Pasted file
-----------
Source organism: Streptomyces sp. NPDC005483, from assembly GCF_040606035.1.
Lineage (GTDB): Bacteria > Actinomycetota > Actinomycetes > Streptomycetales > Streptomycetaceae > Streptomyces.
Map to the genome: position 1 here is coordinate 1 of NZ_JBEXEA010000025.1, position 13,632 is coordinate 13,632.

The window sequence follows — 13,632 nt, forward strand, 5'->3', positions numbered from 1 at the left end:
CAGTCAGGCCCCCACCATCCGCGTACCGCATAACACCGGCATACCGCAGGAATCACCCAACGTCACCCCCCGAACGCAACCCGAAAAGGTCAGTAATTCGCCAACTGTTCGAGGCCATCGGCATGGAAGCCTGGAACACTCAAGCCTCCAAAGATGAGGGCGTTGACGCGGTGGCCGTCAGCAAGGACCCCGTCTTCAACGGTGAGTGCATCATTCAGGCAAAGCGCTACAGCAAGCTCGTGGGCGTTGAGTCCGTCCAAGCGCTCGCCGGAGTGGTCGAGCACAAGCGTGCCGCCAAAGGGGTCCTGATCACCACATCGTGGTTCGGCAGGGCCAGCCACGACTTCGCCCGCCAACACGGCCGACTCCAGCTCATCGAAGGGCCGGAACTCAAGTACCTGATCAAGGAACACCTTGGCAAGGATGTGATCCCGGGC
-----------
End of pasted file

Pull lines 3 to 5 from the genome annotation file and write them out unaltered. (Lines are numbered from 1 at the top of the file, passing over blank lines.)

Map to the genome: position 1 here is coordinate 1 of NZ_JBEXEA010000025.1, position 13,632 is coordinate 13,632.

The window sequence follows — 13,632 nt, forward strand, 5'->3', positions numbered from 1 at the left end:
CAGTCAGGCCCCCACCATCCGCGTACCGCATAACACCGGCATACCGCAGGAATCACCCAACGTCACCCCCCGAACGCAACCCGAAAAGGTCAGTAATTCGCCAACTGTTCGAGGCCATCGGCATGGAAGCCTGGAACACTCAAGCCTCCAAAGATGAGGGCGTTGACGCGGTGGCCGTCAGCAAGGACCCCGTCTTCAACGGTGAGTGCATCATTCAGGCAAAGCGCTACAGCAAGCTCGTGGGCGTTGAGTCCGTCCAAGCGCTCGCCGGAGTGGTCGAGCACAAGCGTGCCGCCAAAGGGGTCCTGATCACCACATCGTGGTTCGGCAGGGCCAGCCACGACTTCGCCCGCCAACACGGCCGACTCCAGCTCATCGAAGGGCCGGAACTCAAGTACCTGATCAAGGAACACCTTGGCAAGGATGTGATCCCGGGC